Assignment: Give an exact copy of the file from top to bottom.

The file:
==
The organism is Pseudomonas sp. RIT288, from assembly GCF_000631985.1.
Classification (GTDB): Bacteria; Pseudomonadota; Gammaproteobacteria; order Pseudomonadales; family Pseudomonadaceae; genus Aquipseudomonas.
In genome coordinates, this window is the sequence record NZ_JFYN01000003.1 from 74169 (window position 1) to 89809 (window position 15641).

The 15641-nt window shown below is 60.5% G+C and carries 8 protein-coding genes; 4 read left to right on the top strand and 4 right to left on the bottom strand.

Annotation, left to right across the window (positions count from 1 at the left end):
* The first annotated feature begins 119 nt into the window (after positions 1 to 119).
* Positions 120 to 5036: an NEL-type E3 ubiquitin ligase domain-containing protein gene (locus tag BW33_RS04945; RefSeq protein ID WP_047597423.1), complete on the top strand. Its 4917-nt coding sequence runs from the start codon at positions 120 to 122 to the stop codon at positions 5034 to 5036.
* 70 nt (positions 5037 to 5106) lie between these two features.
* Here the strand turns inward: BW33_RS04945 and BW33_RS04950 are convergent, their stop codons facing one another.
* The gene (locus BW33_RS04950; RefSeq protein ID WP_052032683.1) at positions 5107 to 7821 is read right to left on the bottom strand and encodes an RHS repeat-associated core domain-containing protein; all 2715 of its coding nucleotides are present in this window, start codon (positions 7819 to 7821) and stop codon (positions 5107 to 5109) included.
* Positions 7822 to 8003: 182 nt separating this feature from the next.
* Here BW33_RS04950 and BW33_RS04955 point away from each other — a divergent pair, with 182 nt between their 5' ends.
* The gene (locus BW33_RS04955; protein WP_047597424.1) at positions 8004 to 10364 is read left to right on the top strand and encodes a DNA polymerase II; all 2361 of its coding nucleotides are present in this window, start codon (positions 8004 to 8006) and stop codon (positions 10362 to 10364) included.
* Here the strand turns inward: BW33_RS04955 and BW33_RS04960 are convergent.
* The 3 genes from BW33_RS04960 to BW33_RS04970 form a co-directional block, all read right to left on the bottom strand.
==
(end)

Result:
The organism is Pseudomonas sp. RIT288, from assembly GCF_000631985.1.
Classification (GTDB): Bacteria; Pseudomonadota; Gammaproteobacteria; order Pseudomonadales; family Pseudomonadaceae; genus Aquipseudomonas.
In genome coordinates, this window is the sequence record NZ_JFYN01000003.1 from 74169 (window position 1) to 89809 (window position 15641).

The 15641-nt window shown below is 60.5% G+C and carries 8 protein-coding genes; 4 read left to right on the top strand and 4 right to left on the bottom strand.

Annotation, left to right across the window (positions count from 1 at the left end):
* The first annotated feature begins 119 nt into the window (after positions 1 to 119).
* Positions 120 to 5036: an NEL-type E3 ubiquitin ligase domain-containing protein gene (locus tag BW33_RS04945; RefSeq protein ID WP_047597423.1), complete on the top strand. Its 4917-nt coding sequence runs from the start codon at positions 120 to 122 to the stop codon at positions 5034 to 5036.
* 70 nt (positions 5037 to 5106) lie between these two features.
* Here the strand turns inward: BW33_RS04945 and BW33_RS04950 are convergent, their stop codons facing one another.
* The gene (locus BW33_RS04950; RefSeq protein ID WP_052032683.1) at positions 5107 to 7821 is read right to left on the bottom strand and encodes an RHS repeat-associated core domain-containing protein; all 2715 of its coding nucleotides are present in this window, start codon (positions 7819 to 7821) and stop codon (positions 5107 to 5109) included.
* Positions 7822 to 8003: 182 nt separating this feature from the next.
* Here BW33_RS04950 and BW33_RS04955 point away from each other — a divergent pair, with 182 nt between their 5' ends.
* The gene (locus BW33_RS04955; protein WP_047597424.1) at positions 8004 to 10364 is read left to right on the top strand and encodes a DNA polymerase II; all 2361 of its coding nucleotides are present in this window, start codon (positions 8004 to 8006) and stop codon (positions 10362 to 10364) included.
* Here the strand turns inward: BW33_RS04955 and BW33_RS04960 are convergent.
* The 3 genes from BW33_RS04960 to BW33_RS04970 form a co-directional block, all read right to left on the bottom strand.